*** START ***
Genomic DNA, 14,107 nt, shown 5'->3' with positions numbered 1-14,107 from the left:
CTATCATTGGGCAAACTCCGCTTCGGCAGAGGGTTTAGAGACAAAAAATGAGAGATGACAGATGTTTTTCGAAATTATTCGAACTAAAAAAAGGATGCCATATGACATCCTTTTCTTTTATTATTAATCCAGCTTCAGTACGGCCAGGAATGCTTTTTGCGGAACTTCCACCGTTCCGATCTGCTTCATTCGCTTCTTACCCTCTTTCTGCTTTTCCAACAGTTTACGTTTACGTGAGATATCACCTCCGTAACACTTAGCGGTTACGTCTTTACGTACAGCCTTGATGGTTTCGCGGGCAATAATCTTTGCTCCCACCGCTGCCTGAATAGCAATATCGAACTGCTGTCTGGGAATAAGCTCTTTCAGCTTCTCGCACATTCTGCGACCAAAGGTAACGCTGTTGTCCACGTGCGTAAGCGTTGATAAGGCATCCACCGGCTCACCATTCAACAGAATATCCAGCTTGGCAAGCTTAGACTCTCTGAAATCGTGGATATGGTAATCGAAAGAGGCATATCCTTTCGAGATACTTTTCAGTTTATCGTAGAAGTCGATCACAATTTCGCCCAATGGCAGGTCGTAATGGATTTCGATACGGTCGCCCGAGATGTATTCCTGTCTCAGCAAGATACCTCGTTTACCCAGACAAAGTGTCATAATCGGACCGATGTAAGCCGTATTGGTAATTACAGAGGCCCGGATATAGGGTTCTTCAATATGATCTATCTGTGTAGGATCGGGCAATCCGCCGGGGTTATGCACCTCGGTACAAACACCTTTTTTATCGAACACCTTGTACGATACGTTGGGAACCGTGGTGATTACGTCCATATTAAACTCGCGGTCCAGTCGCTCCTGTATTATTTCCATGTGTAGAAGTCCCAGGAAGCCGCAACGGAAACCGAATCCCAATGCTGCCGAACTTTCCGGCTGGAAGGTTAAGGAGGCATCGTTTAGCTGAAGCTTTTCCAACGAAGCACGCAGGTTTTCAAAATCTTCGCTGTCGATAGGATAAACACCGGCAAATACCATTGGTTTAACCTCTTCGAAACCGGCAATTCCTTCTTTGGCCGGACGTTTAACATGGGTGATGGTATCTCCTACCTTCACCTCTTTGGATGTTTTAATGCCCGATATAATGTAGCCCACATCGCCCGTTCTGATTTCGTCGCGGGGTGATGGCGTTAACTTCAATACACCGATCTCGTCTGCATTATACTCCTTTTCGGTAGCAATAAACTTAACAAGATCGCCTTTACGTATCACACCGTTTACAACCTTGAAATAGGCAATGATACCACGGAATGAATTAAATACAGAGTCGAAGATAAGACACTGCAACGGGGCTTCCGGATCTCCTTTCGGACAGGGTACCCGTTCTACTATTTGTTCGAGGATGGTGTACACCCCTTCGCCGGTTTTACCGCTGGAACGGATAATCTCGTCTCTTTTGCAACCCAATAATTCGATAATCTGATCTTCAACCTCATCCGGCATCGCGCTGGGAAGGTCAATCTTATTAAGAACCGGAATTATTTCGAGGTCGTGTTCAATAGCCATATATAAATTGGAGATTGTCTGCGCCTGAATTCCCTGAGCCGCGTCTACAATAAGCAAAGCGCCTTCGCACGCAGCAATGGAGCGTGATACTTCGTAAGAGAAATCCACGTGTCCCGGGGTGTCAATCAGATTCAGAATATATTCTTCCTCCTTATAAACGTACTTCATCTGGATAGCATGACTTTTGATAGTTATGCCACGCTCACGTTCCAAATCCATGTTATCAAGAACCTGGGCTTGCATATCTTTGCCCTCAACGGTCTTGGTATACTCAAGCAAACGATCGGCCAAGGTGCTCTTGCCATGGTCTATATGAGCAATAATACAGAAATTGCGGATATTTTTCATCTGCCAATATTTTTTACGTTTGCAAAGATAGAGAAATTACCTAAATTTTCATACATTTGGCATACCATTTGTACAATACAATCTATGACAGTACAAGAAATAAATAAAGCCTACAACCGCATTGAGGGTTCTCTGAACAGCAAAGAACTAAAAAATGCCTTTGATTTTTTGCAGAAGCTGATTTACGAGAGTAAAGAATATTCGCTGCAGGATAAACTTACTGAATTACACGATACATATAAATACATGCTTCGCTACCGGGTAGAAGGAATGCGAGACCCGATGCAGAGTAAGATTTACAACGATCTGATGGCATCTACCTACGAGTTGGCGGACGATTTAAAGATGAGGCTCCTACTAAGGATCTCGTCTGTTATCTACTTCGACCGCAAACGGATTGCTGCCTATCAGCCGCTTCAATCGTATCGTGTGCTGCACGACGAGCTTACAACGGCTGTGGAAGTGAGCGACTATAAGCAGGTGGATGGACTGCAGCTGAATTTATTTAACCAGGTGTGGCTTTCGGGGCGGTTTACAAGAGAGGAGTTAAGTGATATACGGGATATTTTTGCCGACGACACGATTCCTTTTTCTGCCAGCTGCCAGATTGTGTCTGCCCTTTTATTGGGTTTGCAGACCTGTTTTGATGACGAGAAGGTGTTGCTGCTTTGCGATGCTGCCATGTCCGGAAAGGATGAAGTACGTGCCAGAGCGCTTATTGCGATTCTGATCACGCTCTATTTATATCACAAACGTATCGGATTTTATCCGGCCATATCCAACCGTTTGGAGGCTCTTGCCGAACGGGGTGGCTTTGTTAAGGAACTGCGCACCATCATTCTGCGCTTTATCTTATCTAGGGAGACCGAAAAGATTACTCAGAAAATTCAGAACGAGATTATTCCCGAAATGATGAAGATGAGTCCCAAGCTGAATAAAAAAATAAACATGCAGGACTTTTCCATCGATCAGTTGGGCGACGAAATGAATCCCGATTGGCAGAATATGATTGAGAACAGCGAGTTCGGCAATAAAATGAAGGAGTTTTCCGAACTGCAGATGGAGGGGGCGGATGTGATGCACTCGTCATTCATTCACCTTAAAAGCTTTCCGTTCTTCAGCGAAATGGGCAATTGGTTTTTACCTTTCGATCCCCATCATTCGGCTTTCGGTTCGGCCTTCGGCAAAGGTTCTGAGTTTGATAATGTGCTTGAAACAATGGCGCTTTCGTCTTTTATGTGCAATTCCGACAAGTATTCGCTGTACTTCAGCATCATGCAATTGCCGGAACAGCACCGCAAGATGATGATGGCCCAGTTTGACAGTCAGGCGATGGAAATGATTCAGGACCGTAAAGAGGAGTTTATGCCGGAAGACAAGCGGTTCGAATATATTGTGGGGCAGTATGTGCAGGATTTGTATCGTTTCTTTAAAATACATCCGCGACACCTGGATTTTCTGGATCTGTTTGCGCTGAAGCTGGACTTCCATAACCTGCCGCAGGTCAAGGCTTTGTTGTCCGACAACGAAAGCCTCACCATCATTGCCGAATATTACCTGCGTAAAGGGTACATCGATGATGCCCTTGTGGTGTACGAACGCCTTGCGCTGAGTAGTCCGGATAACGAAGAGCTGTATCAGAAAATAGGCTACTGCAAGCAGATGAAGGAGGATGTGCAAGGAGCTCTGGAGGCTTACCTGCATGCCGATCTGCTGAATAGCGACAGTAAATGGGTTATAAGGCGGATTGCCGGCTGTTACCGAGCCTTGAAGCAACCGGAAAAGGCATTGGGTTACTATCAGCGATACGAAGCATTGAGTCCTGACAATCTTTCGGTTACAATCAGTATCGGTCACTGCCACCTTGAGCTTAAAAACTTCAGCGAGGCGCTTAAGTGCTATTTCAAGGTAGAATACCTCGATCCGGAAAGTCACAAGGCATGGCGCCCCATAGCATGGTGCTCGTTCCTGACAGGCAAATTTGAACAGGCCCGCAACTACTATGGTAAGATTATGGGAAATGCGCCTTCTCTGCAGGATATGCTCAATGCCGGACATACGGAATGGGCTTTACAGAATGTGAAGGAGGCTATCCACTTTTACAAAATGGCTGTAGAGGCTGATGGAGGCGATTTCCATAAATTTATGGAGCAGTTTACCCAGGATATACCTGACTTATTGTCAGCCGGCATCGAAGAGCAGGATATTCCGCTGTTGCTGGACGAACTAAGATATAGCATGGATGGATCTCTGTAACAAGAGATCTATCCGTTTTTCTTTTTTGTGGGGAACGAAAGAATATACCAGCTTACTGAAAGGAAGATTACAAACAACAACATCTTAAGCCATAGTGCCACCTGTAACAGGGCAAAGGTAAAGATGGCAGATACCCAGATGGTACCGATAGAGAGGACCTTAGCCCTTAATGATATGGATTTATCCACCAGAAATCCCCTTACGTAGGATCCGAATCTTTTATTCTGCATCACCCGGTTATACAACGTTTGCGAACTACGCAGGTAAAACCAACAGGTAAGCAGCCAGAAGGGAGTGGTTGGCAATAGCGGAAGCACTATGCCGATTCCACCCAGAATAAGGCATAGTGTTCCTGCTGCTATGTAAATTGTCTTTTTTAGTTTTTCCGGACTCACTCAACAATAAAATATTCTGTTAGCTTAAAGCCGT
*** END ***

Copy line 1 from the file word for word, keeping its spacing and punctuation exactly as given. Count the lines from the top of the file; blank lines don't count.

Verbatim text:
Genomic DNA, 14,107 nt, shown 5'->3' with positions numbered 1-14,107 from the left: